PLEASE NOTE: This blog is no longer being updated
Source: dWT Online
Maroon writers in Suriname have collaborated in the publication of a poetry book that marks a new approach in the promotion and preservation of their culture. Aptly titled ‘Puu a döö’ (literally meaning ‘to show to the world’), this collection of 24 poems provides unique insights into Maroon lifestyles and values. Additionally, it highlights the beauty of the different languages spoken by Maroons in Suriname.
Eight scribes from different age groups, both youngsters and seniors, produced material for this unique collection: Sa Angila a paandasi umang (pseudonym for Angila Albitrouw), Felu kamisa (pseudonym for Egbert Fonkie), Ateyadendu (pseudonym for Dorus Vrede), Gavuna (pseudonym for Ifna Vrede), Koetoe Agaasie, Randolf Lienga, and the late Arthur Licht, who recently passed away.
Their poems express their attitudes towards a variety of subjects, such as nature, history and traditions, everyday life and social issues. Dorus Vrede (64), for example, relates his thoughts on the construction of the hydraulic lake in traditional Saamaka Maroon territory and the subsequent government-forced relocation of his village, an event that had a profound impact on his coming of age in the 1960s. Vrede, who has been writing poems and short stories since 1978, is a well-known figure in Surinamese literature. His earlier works have appeared in newspapers and magazines in Suriname and the Netherlands, Belgium and Germany. “But for this publication I wrote original material”, he says.
More than 30 years Vrede’s junior, co-author Angila Albitrouw (born 1984), also writes about matters of identity. In addition to this, she focuses on matters of freedom, black consciousness, stigmatization, and cultural norms and values. Albitrouw is a poet from the Ndyuka community, who started writing about ten years ago.
Whereas Albitrouw has written her poems for ‘Puu a döö’’ in the Saakiiki language (a dialect employed by Ndyuka Maroons who live in Saamaka territory), other authors in the collection have used Saamaka or Ndyuka. This prevalence of different idioms in the book was a deliberate choice of the publisher – the nonprofit organization Saamaka Akademiya – who works to promote and preserve Maroon culture and languages.
Adding to the cultural richness of this publication, some of the poems in ‘Puu a döö’ relate to traditional practices among Maroons in Suriname. Similarly, the book’s title itself – ‘Puu a döö’ – refers to an old Maroon custom. It is the ritual regarding the formal introduction of a newborn child into the community. While the terms ‘hudu bai’ and ‘puu a döö’ are Saamaka in origin, these rituals are practiced by all Maroon communities in Suriname. Each community just refers to them by another name.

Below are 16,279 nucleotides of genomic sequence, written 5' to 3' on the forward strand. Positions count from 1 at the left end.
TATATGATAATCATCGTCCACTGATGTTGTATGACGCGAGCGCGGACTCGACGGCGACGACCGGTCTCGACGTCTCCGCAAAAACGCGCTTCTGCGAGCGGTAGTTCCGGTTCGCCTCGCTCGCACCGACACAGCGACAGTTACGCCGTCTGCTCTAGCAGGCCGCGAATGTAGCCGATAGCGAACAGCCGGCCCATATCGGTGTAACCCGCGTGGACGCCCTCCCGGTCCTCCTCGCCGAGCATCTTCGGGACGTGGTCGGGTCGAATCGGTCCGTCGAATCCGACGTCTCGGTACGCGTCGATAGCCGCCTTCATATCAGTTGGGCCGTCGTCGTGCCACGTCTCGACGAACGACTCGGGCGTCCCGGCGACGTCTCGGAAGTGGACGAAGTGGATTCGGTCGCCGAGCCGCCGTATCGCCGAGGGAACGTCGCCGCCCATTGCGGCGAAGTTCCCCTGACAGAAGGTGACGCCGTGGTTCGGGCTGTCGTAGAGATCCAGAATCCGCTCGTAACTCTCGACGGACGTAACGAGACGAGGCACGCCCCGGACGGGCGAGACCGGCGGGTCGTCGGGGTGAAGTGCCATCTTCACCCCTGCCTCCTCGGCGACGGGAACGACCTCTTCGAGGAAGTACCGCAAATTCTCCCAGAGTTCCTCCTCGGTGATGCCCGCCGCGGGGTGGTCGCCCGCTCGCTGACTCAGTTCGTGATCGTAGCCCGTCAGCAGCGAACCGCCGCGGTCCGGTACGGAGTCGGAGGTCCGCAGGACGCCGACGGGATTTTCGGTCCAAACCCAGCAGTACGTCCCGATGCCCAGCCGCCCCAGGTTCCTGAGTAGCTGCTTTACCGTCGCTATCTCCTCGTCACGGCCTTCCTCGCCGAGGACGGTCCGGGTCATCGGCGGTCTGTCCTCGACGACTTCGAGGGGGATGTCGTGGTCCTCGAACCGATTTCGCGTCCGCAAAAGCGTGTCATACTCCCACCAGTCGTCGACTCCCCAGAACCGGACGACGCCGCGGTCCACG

The inclusion of such cultural references in ‘Puu a döö’ holds much significance in the present time – now that many long-standing Maroon traditions are on decline due to inevitable modernizations within the communities. This fact was duly pointed out to publisher Saamaka Akademiya during the planning of the book launch event for ‘Puu a döö’. The organization wanted someone to properly present the ‘Hudu bai’, a ritual-play, but experienced great difficulties in finding a suitable performer.
As Marijke Agwense, Saamaka Akademiya’s president, explains: “Hudu bai is the custom of praise singing during the cutting of trees in the forest. The songs are to encourage the men wielding the axes and to pay homage to guardian deities and ancestral spirits. However, we hardly ever cut trees with axes anymore. We mainly use chainsaws. And these being so loud and noisy, there is almost never room for songs anymore. As a result, only a few of us are still acquainted with the authentic ways of the hudu bai.”
The poetry book was formally presented to the public on Friday, November 23rd 2012 in Paramaribo. The ceremony passed in true Maroon ambiance. Invitees were welcomed by a small choir of female singers, while cultural expert Berry Vrede served as the event’s ‘gaantio’ (literally meaning ‘great uncle’). He moderated the proceedings and announced each poem reading individually.
Although this first edition of ‘Puu a döö’ does not include a mainstream-language translation (such as Dutch or English), encouraging responses from the public have caused Saamaka Akademiya to consider this option for a possible future edition.
‘Puu a döö’ costs 20 SRD (6 US Dollars) and is obtainable through the office of Saamaka Akademiya. Interested readers may contact the organization by emailing email@example.com.
To connect with Saamaka Akademiya on Facebook, please visit: http://www.facebook.com/saamaka.akademiya